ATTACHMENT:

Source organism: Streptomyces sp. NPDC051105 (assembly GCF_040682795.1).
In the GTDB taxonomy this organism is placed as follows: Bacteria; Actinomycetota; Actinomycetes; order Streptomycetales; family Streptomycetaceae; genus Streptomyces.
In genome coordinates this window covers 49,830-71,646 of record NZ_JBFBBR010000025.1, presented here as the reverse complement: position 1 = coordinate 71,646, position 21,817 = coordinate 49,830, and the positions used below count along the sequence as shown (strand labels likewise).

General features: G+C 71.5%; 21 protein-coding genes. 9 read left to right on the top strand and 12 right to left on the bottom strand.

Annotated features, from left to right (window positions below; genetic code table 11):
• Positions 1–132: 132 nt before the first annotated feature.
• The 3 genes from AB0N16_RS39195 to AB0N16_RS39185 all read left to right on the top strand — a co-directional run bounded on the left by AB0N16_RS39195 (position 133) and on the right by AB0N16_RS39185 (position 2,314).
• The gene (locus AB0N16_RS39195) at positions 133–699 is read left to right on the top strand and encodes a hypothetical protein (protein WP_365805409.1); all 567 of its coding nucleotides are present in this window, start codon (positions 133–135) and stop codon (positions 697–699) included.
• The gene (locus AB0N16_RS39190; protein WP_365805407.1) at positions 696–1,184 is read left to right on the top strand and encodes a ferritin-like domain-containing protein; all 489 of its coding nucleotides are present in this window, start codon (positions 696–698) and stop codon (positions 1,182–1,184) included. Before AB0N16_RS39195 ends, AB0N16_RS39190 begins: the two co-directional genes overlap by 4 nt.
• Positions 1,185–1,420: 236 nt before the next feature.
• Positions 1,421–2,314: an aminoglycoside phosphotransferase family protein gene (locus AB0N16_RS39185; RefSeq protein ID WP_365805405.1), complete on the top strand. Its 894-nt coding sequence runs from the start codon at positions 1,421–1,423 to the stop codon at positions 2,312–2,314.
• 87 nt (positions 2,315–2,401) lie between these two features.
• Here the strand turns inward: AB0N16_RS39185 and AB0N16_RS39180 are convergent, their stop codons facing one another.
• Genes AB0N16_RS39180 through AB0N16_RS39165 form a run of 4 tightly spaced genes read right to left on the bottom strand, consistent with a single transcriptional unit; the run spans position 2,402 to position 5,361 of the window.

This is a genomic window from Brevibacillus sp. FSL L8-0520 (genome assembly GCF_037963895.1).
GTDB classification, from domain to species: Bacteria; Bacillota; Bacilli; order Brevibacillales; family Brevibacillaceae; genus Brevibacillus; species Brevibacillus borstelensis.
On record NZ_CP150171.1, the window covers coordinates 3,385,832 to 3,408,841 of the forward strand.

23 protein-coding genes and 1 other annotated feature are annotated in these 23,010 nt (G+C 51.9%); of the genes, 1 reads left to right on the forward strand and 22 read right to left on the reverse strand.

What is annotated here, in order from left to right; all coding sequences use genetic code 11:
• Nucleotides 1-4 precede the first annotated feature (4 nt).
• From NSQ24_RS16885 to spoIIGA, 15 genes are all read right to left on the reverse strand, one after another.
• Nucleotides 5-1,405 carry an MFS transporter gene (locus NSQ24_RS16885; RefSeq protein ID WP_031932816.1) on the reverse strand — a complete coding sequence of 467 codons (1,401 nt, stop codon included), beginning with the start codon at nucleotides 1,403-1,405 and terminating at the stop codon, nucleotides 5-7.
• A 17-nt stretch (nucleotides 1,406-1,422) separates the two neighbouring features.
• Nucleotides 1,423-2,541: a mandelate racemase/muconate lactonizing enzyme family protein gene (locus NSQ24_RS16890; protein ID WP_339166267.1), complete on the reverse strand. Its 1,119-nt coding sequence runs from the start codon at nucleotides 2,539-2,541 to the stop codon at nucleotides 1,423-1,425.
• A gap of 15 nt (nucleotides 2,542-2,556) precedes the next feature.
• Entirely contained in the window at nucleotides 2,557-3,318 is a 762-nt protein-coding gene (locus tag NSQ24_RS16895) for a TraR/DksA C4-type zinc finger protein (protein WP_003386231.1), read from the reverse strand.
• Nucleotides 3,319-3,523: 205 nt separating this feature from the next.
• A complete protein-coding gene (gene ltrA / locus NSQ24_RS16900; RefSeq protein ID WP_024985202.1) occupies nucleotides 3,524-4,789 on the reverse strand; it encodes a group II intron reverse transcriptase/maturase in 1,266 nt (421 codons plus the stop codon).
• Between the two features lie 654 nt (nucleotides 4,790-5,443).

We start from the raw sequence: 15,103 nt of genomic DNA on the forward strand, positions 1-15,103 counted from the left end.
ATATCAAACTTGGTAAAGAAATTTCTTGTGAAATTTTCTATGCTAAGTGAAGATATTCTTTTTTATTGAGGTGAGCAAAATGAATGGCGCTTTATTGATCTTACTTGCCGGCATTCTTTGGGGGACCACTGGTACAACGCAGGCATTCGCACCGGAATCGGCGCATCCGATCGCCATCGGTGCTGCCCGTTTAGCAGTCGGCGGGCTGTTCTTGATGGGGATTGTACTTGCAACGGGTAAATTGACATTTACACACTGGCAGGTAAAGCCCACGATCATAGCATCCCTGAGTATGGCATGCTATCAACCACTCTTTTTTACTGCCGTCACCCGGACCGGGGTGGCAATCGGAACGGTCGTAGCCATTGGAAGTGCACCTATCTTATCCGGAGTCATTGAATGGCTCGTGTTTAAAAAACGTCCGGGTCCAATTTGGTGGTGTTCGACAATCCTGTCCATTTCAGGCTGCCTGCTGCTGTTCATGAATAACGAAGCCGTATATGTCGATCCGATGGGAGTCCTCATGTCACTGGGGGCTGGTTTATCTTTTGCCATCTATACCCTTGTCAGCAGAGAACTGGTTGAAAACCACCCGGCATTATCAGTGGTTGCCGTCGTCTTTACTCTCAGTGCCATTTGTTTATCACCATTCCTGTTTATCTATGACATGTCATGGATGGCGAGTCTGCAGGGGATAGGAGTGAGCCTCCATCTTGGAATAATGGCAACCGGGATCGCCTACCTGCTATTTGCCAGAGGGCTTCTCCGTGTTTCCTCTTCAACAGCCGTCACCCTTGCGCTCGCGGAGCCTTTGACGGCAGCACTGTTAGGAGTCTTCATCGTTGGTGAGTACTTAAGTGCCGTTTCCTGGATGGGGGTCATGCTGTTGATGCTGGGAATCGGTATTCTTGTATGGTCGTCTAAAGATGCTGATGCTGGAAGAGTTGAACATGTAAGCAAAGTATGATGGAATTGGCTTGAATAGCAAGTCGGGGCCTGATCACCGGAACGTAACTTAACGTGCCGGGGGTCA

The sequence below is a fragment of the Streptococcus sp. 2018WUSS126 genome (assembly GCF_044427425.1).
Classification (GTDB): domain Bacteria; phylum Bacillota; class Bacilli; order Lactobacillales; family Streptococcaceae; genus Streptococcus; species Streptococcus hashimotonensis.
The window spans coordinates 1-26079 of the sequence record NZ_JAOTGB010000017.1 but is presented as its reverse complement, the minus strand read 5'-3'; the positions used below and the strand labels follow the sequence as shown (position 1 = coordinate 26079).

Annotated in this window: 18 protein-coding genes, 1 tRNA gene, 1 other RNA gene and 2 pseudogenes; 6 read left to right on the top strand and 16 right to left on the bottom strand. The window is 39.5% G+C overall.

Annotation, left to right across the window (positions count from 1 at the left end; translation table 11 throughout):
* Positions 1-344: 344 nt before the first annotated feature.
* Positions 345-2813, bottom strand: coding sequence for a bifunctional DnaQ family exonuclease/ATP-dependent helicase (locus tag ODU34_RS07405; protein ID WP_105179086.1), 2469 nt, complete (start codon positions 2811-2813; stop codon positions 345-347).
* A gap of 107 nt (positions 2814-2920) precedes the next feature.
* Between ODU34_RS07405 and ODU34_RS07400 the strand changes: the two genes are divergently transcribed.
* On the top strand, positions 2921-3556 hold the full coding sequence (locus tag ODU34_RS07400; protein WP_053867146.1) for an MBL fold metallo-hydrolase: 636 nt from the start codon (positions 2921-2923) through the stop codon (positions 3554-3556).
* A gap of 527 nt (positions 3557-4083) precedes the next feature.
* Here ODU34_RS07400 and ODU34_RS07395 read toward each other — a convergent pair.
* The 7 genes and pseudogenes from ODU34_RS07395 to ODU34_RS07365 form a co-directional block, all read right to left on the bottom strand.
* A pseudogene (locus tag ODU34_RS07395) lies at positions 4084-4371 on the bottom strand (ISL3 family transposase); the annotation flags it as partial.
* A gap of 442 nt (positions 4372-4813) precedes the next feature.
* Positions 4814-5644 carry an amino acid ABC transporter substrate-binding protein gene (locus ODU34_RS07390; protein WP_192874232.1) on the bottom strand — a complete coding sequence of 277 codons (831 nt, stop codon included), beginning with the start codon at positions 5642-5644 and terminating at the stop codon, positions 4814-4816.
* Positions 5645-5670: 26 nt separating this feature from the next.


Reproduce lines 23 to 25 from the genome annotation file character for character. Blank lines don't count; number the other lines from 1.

• A 17-nt stretch (nucleotides 1,406-1,422) separates the two neighbouring features.
• Nucleotides 1,423-2,541: a mandelate racemase/muconate lactonizing enzyme family protein gene (locus NSQ24_RS16890; protein ID WP_339166267.1), complete on the reverse strand. Its 1,119-nt coding sequence runs from the start codon at nucleotides 2,539-2,541 to the stop codon at nucleotides 1,423-1,425.
• A gap of 15 nt (nucleotides 2,542-2,556) precedes the next feature.